SMEs must be clear on how they treat different classes of shares

We work with many small and medium-sized companies that are owner managed, and often see various owners spending differing amounts of time in the day-to-day running of the business.

We also often see senior employees at SMEs incentivised with shares so that they can receive dividends that are linked to their contribution to the company’s success.

These arrangements mean that the shares held by an SME’s various shareholders are split into what are described as ‘alphabet’ shares. This means you have A shares, B shares, C shares, and so on, where dividend amounts are varied between these shares to reflect varying contributions made by the shareholders.

An example

For example, the A shareholder may be an investor shareholder and not work in the company, and so would receive a basic dividend each year. In contrast, the B Shareholder may be a major shareholder who also works full-time, and so would receive a larger dividend per share. And then the C shareholder may be a minority employee shareholder who will receive varying dividends based on their performance each year.

In each case the dividends are proposed by the SME’s board of directors using their discretion and the shares are treated as different classes of shares. However, this treatment of the A, B and C shares as different classes may not be correct and, if that is the case, it leaves the dividend payments open to challenge.

Quite often, we have seen that the only description of the rights attaching to the varying shares are those detailed in the statements of capital lodged at Companies House. In many cases, these make no mention of differing shares in the Articles of Association. What this means is that even though each of the A, B and C shares are described as though they are separate classes, the rights each has will be stated as identical in each case.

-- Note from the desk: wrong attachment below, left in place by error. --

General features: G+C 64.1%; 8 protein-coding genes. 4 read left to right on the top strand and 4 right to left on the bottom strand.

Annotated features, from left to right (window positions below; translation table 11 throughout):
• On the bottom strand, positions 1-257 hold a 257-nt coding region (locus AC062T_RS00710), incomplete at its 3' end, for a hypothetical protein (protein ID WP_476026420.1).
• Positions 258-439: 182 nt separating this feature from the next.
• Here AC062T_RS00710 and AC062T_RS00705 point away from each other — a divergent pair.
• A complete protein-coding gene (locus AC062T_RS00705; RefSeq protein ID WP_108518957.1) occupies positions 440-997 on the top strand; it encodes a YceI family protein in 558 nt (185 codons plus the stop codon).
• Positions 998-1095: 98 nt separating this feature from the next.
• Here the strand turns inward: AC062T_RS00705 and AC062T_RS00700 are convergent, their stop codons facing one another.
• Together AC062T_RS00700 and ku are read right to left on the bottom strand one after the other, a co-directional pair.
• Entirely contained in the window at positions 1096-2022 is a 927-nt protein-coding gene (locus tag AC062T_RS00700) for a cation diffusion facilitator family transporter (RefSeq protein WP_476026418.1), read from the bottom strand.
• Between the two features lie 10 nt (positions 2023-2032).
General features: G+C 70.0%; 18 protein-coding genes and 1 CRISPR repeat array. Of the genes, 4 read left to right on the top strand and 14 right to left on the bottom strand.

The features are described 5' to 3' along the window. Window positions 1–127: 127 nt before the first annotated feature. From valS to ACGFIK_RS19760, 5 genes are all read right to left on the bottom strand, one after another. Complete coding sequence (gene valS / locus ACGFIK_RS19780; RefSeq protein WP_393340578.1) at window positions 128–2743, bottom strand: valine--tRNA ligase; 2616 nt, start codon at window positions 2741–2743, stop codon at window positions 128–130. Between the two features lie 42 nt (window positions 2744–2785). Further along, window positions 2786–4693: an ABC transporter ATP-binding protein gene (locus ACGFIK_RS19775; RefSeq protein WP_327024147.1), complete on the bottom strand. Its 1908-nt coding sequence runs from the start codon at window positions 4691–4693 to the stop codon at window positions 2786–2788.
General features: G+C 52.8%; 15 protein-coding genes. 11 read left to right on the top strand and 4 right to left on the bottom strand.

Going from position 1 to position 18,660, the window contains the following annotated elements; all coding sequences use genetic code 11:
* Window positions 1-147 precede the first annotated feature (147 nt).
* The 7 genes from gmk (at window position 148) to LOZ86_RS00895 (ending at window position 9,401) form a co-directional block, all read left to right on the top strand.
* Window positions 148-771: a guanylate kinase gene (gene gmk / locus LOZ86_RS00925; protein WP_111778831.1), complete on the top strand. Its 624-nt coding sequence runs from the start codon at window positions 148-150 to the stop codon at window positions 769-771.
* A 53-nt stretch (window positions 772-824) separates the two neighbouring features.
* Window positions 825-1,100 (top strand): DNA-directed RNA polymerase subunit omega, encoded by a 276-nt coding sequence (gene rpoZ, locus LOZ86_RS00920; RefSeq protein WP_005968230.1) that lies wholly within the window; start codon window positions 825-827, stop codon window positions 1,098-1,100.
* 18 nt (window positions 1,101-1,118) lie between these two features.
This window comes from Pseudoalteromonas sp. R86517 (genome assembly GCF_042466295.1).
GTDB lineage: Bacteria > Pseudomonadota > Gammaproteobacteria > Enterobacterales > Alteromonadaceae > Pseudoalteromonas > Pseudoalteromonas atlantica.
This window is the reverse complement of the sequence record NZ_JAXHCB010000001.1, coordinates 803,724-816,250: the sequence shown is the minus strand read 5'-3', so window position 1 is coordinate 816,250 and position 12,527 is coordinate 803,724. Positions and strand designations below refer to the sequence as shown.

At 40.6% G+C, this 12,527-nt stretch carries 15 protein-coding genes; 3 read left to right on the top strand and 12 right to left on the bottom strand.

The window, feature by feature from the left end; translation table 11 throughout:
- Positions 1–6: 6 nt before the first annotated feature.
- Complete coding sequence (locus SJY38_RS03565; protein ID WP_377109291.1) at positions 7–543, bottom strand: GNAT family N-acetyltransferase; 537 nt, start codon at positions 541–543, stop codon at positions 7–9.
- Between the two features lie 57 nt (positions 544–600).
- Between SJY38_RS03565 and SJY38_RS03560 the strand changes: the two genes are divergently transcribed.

Therefore, each of the A, B and C shareholders will be described as having a right to attend and vote at company meetings, a right to participate in dividends and a right to participate on a winding up or return of capital.

In such cases, if the Articles of Association of the company fails to state more explicitly that each of the A, B and C shares constitute separate classes which differ for the purposes of dividends, companies could be challenged over their dividend payments.

This is because the much overlooked section 629(1) of the Companies Act 2006 provides that shares are of one class if the rights attached to them are in all respects uniform. This means that the A, B and C shares are not different classes of shares but merely differing name designations within the same class of shares.

Crucially, this would technically mean that A, B and C shares should have identical dividends paid on them, which took place in the recent Routledge v Skerritt (2019) case. This potential banana skin could have serious and costly consequences for any SME.

But fear not: such disasters can be easily avoided by ensuring appropriate provisions are included within the Articles of Association of the company and by having a properly adopted dividend policy.

For advice contact Fiona Boxwell, Associate Director in the Corporate Law team at Thursfields on 0345 20 73 72 8 or email

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